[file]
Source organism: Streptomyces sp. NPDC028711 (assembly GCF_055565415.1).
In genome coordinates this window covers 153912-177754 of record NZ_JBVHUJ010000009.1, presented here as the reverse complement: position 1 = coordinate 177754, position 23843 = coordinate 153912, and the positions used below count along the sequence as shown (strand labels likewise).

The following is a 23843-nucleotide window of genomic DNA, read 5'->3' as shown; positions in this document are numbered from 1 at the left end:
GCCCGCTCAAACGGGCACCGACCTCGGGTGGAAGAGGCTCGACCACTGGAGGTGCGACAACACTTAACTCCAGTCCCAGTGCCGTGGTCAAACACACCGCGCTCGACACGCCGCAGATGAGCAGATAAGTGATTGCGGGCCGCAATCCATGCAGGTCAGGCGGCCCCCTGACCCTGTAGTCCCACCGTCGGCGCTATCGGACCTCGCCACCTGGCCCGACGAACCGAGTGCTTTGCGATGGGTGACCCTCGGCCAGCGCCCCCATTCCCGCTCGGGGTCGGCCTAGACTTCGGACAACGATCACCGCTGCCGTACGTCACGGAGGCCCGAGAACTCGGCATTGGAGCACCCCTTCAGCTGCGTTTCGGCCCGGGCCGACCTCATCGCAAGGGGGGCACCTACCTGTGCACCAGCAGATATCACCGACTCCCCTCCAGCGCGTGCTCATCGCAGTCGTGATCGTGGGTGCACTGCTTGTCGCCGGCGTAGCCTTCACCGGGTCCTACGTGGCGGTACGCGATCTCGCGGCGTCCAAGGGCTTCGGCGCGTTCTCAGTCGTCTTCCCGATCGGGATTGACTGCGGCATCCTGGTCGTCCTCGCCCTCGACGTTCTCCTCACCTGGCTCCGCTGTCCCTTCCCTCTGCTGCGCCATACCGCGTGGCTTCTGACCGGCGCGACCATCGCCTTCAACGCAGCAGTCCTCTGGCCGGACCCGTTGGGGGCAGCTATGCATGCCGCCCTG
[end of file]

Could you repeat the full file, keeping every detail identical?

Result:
Source organism: Streptomyces sp. NPDC028711 (assembly GCF_055565415.1).
In genome coordinates this window covers 153912-177754 of record NZ_JBVHUJ010000009.1, presented here as the reverse complement: position 1 = coordinate 177754, position 23843 = coordinate 153912, and the positions used below count along the sequence as shown (strand labels likewise).

The following is a 23843-nucleotide window of genomic DNA, read 5'->3' as shown; positions in this document are numbered from 1 at the left end:
GCCCGCTCAAACGGGCACCGACCTCGGGTGGAAGAGGCTCGACCACTGGAGGTGCGACAACACTTAACTCCAGTCCCAGTGCCGTGGTCAAACACACCGCGCTCGACACGCCGCAGATGAGCAGATAAGTGATTGCGGGCCGCAATCCATGCAGGTCAGGCGGCCCCCTGACCCTGTAGTCCCACCGTCGGCGCTATCGGACCTCGCCACCTGGCCCGACGAACCGAGTGCTTTGCGATGGGTGACCCTCGGCCAGCGCCCCCATTCCCGCTCGGGGTCGGCCTAGACTTCGGACAACGATCACCGCTGCCGTACGTCACGGAGGCCCGAGAACTCGGCATTGGAGCACCCCTTCAGCTGCGTTTCGGCCCGGGCCGACCTCATCGCAAGGGGGGCACCTACCTGTGCACCAGCAGATATCACCGACTCCCCTCCAGCGCGTGCTCATCGCAGTCGTGATCGTGGGTGCACTGCTTGTCGCCGGCGTAGCCTTCACCGGGTCCTACGTGGCGGTACGCGATCTCGCGGCGTCCAAGGGCTTCGGCGCGTTCTCAGTCGTCTTCCCGATCGGGATTGACTGCGGCATCCTGGTCGTCCTCGCCCTCGACGTTCTCCTCACCTGGCTCCGCTGTCCCTTCCCTCTGCTGCGCCATACCGCGTGGCTTCTGACCGGCGCGACCATCGCCTTCAACGCAGCAGTCCTCTGGCCGGACCCGTTGGGGGCAGCTATGCATGCCGCCCTG